King’s Cross in London is using facial recognition technology to surveil the tens of thousands of visitors that frequent the site each day, and Canary Wharf is “considering” following suit.
According to a spokesperson for the privately owned area around King’s Cross station, the 67-acre site in central London is using the technology “in the interest of public safety”.
Canary Wharf Group is also looking into installing the technology, in a move likely to raise questions about the surveillance of privatised public space.
“Sophisticated systems” to protect privacy
Argent, the property developer for the King’s Cross estate, claimed in a statement that this is “to ensure everyone who visits King’s Cross has the best possible experience”.
“We use cameras around the site, as do many other developments and shopping centres, as well as transport nodes, sports clubs and other areas where large numbers of people gather,” read the statement.
“These cameras use a number of detection and tracking methods, including facial recognition, but also have sophisticated systems in place to protect the privacy of the general public.”
倫敦的King’s Cross正在使用面部識別技術來監視每天經常訪問該網站的成千上萬的訪客，而Canary Wharf正在“考慮”跟進。
Argent has declined to respond to questions on the nature of these “sophisticated systems”, including how many are in place, how the data is being used, and the name of the company who supplies them.
While the large city quarter is privately owned by Argent, it is widely used by the public, accommodating a series of homes, shops, restaurants and bars, as well as Central Saint Martins, London’s renowned university of the arts.
King’s Cross is also home to the Coal Drops Yard shopping complex designed by Heatherwick Studio, which was completed in October 2018.
Cameras “considered” for Canary Wharf
Canary Wharf, a private development of high-rise buildings in east London’s former docklands, is also looking into using facial recognition cameras to monitor activity in the area.
A spokesperson from the Brunswick Group public relations firm responded on behalf of Canary Wharf Group: “I can confirm that they are considering deploying facial recognition technology (it’s not currently being used), in order to further enhance security on the estate.”
雖然大城市區是由Argent私人擁有的，但它被公眾廣泛使用，包括一系列住宅，商店，餐館和酒吧，以及倫敦著名的藝術大學Central Saint Martins。
King’s Cross酒店也是由Heatherwick Studio設計的Coal Drops Yard購物中心的所在地，該購物中心於2018年10月完工。
The mayor of London, Sadiq Khan, has written to the owner of the King’s Cross development to share his concerns about the recent news, and to find out more about the legality of facial-recognition CCTV systems.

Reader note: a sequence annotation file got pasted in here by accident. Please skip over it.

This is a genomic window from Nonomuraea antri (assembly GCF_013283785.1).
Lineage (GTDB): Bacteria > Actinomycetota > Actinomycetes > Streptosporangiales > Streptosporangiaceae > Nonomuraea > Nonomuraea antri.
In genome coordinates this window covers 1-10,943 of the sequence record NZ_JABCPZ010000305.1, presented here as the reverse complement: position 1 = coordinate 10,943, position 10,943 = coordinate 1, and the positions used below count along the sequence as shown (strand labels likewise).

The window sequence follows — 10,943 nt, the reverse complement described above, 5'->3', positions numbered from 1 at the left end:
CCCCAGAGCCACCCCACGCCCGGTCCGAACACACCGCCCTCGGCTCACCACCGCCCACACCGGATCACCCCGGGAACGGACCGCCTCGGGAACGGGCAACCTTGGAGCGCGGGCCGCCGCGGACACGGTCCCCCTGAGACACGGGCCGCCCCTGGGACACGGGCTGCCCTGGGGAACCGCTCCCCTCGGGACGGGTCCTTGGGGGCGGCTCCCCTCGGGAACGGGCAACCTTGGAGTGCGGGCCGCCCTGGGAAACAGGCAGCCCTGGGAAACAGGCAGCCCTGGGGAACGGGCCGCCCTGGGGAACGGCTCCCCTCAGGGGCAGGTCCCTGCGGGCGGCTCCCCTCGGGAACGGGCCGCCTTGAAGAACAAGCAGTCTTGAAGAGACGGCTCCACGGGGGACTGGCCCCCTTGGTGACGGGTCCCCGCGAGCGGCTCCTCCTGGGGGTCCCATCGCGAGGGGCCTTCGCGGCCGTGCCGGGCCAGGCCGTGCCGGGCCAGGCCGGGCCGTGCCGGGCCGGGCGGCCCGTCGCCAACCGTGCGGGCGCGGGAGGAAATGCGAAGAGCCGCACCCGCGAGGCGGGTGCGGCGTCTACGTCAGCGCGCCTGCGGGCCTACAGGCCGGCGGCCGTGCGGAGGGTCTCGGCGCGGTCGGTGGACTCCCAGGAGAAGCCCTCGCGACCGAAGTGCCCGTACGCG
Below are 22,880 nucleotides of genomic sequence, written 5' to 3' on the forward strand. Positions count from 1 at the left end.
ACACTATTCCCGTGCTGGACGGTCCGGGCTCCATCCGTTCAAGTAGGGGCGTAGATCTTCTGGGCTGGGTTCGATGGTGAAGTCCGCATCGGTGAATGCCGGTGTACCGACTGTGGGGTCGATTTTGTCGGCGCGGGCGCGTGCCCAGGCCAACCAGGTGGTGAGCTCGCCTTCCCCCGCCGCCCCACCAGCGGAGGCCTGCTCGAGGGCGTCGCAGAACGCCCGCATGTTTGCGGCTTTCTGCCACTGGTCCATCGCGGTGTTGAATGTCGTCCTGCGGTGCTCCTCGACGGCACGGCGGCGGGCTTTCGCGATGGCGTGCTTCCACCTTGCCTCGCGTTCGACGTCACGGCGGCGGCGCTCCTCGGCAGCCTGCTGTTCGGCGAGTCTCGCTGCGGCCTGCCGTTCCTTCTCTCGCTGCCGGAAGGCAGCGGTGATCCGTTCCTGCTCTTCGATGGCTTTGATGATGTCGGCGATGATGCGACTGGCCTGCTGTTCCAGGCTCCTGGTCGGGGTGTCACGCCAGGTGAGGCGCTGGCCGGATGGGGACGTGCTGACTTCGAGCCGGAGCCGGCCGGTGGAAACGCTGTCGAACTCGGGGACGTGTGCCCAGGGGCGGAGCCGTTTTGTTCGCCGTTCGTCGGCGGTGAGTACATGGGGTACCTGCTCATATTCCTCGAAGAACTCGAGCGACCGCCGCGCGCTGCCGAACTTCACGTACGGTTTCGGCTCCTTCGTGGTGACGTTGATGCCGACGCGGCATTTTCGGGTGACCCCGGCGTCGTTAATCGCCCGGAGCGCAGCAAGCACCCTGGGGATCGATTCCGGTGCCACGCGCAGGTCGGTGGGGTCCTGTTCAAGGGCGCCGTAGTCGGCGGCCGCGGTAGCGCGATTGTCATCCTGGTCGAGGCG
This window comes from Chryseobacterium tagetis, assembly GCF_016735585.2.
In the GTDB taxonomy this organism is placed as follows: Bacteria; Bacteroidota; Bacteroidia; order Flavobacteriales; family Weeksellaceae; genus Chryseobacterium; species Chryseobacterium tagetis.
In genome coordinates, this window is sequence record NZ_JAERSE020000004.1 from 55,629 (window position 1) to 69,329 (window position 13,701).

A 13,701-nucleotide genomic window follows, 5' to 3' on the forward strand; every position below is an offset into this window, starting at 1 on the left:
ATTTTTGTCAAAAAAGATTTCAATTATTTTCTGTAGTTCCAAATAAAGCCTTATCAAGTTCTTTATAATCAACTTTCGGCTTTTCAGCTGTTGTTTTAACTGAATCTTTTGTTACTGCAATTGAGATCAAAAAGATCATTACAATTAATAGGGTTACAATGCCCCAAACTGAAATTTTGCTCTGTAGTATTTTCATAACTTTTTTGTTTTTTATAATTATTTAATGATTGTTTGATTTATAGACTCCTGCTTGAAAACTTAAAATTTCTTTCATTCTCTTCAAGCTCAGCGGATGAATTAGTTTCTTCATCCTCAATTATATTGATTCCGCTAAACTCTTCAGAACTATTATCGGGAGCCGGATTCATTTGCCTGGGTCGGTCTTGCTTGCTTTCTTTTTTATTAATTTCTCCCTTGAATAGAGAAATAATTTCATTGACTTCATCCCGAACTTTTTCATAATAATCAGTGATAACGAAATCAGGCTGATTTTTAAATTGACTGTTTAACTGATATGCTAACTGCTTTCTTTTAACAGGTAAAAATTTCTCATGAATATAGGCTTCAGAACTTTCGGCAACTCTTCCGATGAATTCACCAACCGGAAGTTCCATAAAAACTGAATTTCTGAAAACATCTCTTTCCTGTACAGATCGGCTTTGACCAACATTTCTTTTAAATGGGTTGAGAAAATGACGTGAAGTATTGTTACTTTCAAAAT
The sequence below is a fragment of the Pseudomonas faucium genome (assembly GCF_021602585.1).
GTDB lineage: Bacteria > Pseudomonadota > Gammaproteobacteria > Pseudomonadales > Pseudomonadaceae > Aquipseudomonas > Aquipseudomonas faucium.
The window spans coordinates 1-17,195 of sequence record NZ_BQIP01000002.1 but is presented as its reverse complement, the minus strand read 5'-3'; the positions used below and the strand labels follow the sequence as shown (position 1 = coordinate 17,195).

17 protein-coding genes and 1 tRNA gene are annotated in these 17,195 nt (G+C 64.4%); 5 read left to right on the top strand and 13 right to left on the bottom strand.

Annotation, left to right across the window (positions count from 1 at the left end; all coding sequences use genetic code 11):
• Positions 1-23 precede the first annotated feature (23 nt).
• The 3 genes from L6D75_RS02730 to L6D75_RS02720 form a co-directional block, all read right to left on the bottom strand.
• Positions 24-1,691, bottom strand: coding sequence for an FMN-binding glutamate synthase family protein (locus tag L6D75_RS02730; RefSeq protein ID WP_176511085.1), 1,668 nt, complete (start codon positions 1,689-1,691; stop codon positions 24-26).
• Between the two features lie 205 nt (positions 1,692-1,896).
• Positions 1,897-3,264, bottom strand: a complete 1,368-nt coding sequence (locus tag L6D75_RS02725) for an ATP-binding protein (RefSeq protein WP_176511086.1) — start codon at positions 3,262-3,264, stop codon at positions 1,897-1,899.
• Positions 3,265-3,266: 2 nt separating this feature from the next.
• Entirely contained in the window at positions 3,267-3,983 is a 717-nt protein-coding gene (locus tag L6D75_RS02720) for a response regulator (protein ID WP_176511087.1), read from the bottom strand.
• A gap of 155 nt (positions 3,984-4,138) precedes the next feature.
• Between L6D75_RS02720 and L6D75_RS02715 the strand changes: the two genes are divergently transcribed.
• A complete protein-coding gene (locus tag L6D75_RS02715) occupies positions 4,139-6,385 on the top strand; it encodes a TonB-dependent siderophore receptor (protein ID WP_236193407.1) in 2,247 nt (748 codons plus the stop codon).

“London’s public spaces should be open for all Londoners to access and enjoy without fear of separation or segregation,” wrote the mayor in a post on Twitter. “I’ve written to the CEO of the King’s Cross development to raise my concerns about the use of facial recognition across the site.”
In his letter, Khan requests “more information about exactly how this technology is being used” from chief executive of the King’s Cross development, Robert Evans.
According to the Guardian, the mayor also seeks “reassurance that you have been liaising with government ministers and the Information Commissioner’s Office to ensure its use is fully compliant with the law as it stands”.
Facial recognition “should concern us all”
Facial recognition systems involve using biometrics to map facial features from a photograph or video, before running this information through a database of known faces to find a match.
As UK information commissioner Elizabeth Denham explains, this widespread processing of the biometric data of thousands of people is a threat to data protection laws, as the collection of sensitive personal data, including faces, requires consent.
“Any organisation using software that can recognise a face amongst a crowd then scan large databases of people to check for a match in a matter of seconds, is processing personal data,” writes Denham.
倫敦市長Sadiq Khan已經寫信給King’s Cross開發的所有者，以分享他對近期新聞的擔憂，並了解更多關於面部識別閉路電視系統的合法性。
“倫敦的公共空間應該對所有倫敦人開放，不必擔心分離或隔離，”市長在推特上寫道。 “我已經寫信給King’s Cross開發的首席執行官，以提出我對整個網站使用面部識別的擔憂。”
“For the past year, South Wales Police and the Met Police have been trialling live facial recognition technology that uses this software, in public spaces, to identify individuals at risk or those linked to a range of criminal activity – from violent crime to less serious offences,” the article reads.
“We understand the purpose is to catch criminals,” it continues. “But these trials also represent the widespread processing of biometric data of thousands of people as they go about their daily lives. And that is a potential threat to privacy that should concern us all.”
Ewa Nowak developed a mask-like accessory that makes the wearer’s face impossible for facial recognition algorithms to read, made from delicate brass.
“在過去的一年裡，南威爾士警察和大都會警察一直在試用現場面部識別技術，該技術在公共場所使用該軟件識別處於危險中的人或與一系列犯罪活動有關的人 – 從暴力犯罪到不太嚴重 罪行，“文章寫道。